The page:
I’ve just added the following to my page “Childhood Psychology”, because I feel it provides an insight into the psychological attitudes our society has towards meat-eating, and these beliefs are being blindly conditioned into our children who accept them as facts. I would love to see more discussion and questioning occurring in our society about these beliefs. Are they helpful or healthy to have? How do they affect children and their growing minds? How might they damage our social capacity for empathy, compassion and reasoning?
Using the “4 N’s” to Justify Meat Eating
According to a report published in the behaviour nutrition journal, Appetite, around 90% of meat-eaters use the “four Ns” to justify their diets:
It’s NATURAL i.e. “People have always eaten meat. Why stop now?”
It’s NECESSARY i.e. “Without meat, it’s impossible to get enough protein and other nutrients.”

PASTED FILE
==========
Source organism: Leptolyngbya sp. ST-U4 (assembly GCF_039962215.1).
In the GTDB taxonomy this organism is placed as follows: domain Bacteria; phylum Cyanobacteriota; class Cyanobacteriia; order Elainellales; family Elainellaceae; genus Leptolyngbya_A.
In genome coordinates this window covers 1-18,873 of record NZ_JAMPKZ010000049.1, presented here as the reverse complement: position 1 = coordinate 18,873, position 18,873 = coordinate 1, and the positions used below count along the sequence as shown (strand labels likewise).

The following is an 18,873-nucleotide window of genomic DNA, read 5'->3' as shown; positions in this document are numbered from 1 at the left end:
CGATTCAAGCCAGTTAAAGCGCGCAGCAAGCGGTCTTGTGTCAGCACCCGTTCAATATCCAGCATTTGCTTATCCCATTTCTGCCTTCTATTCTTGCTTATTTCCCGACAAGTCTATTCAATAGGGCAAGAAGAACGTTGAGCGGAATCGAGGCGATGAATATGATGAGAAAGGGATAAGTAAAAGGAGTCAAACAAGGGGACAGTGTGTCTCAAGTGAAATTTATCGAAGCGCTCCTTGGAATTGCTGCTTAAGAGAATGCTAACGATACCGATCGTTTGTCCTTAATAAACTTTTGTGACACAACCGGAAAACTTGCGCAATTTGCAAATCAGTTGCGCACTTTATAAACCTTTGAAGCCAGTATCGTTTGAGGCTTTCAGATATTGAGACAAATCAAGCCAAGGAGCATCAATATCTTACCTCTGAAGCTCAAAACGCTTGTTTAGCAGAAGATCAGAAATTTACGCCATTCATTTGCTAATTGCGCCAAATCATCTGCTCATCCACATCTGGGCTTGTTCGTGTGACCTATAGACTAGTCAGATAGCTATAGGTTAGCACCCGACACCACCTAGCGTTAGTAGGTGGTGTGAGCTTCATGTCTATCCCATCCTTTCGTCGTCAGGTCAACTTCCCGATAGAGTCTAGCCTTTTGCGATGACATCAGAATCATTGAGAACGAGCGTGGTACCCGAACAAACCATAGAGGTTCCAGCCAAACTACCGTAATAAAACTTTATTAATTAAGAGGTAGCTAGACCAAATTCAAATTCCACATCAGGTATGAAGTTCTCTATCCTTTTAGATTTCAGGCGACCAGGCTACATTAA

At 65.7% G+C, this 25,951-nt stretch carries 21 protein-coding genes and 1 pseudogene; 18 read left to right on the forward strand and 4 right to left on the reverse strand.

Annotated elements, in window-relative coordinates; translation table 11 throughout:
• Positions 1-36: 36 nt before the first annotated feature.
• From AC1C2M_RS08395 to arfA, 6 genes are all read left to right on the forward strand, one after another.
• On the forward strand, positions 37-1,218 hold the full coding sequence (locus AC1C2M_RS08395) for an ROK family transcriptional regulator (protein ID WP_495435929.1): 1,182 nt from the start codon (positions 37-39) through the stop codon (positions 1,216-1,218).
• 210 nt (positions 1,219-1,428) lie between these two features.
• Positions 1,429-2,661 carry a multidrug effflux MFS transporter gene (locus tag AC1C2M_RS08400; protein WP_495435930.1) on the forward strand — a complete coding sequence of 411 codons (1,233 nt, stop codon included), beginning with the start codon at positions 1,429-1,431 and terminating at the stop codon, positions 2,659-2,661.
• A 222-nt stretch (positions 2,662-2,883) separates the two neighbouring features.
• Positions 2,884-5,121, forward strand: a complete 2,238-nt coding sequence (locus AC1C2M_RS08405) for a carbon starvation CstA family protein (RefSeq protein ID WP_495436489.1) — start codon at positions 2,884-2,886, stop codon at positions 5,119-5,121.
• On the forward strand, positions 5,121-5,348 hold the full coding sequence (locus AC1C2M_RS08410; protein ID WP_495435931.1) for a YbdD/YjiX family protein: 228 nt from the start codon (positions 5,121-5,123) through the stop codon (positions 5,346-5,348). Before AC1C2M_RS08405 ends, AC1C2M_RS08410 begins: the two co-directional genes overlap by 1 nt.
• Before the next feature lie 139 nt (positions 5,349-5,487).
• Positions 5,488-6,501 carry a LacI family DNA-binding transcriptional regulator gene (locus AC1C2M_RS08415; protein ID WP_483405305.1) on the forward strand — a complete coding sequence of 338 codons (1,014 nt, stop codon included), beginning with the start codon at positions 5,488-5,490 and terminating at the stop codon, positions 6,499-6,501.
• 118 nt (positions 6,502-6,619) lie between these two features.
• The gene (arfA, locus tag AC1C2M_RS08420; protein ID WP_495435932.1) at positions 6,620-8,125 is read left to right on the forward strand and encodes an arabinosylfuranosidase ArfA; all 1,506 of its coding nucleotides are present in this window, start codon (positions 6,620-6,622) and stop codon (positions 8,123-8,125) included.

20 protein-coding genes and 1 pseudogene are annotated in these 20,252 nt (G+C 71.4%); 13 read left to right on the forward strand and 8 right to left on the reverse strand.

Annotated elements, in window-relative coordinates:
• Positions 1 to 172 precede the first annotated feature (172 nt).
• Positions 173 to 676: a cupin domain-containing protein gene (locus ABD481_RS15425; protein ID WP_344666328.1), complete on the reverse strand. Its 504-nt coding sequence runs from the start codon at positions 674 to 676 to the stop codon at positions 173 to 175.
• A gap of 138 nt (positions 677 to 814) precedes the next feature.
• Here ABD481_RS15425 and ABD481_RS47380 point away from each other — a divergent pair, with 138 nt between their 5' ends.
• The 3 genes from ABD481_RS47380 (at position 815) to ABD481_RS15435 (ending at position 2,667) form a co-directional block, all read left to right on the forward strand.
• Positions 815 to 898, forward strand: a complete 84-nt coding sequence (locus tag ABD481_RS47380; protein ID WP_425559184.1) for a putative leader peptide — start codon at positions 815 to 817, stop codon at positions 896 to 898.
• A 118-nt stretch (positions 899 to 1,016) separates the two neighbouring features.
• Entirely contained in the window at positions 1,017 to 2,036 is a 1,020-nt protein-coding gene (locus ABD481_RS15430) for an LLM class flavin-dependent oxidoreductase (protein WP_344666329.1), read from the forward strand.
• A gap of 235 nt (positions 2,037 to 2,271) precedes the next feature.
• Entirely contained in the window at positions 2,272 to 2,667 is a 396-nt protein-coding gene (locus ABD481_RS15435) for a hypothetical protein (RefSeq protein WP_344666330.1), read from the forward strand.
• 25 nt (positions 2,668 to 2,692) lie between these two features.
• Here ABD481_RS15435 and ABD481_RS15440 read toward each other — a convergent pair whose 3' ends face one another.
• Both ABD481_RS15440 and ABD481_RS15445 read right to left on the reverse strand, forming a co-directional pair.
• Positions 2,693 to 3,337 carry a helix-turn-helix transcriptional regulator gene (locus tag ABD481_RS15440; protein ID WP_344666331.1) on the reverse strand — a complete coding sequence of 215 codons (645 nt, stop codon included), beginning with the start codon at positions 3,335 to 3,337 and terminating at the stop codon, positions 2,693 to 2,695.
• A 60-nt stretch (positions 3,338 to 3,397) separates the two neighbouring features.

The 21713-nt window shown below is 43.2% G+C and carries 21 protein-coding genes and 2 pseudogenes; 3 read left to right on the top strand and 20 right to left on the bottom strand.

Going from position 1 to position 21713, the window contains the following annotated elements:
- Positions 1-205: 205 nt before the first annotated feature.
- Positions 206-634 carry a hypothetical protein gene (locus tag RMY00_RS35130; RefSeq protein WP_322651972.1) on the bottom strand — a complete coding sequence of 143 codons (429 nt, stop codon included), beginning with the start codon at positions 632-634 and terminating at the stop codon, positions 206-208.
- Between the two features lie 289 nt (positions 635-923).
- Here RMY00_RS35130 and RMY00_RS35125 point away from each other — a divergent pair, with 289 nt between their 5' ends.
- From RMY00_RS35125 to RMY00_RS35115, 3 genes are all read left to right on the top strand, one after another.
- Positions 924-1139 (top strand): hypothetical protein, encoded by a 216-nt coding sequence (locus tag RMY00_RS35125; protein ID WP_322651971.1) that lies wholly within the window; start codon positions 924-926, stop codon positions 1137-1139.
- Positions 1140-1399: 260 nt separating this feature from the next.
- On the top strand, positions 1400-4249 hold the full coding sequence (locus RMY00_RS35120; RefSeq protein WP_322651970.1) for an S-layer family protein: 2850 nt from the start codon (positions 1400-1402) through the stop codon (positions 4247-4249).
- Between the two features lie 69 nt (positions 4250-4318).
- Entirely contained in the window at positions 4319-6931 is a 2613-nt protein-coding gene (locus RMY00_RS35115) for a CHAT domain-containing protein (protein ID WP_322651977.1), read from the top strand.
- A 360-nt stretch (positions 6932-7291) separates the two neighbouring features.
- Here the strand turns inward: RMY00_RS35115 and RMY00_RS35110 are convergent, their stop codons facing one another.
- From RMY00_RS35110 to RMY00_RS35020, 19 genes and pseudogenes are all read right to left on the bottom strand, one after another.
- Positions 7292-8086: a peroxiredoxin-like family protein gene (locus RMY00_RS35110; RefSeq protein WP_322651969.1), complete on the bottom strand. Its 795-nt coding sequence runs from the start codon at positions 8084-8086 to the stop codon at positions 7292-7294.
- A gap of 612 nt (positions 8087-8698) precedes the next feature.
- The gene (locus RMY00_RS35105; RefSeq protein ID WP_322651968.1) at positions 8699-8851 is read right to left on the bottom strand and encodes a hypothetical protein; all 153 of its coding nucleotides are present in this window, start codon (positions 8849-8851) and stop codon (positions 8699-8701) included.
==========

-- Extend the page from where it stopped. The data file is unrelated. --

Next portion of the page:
It’s NORMAL i.e. “Everyone eats meat. I don’t want to be different. I want to fit in and be accepted.”
It’s NICE i.e. “It tastes good!”
‘Necessary’ and ‘Nice’ were the reasons given most often. The researchers conducted six separate studies to find out more about how meat-eaters use the 4 N’s to rationalise their diet, and how their beliefs shape their behaviours. Those who endorsed the four Ns the most strongly showed the following characteristics:
*They tended to objectify (dementalise) animals.
*They included fewer species of animals in their circle of concern or care.
*They were less likely to consider the moral implications of their food choices.
*They showed less concern for moral issues not related to diet, like social inequality.
*They experienced less guilt than people in the study who were felt ambivalent about meat-eating.
*They were less willing to contemplate cutting back on meat consumption in the future.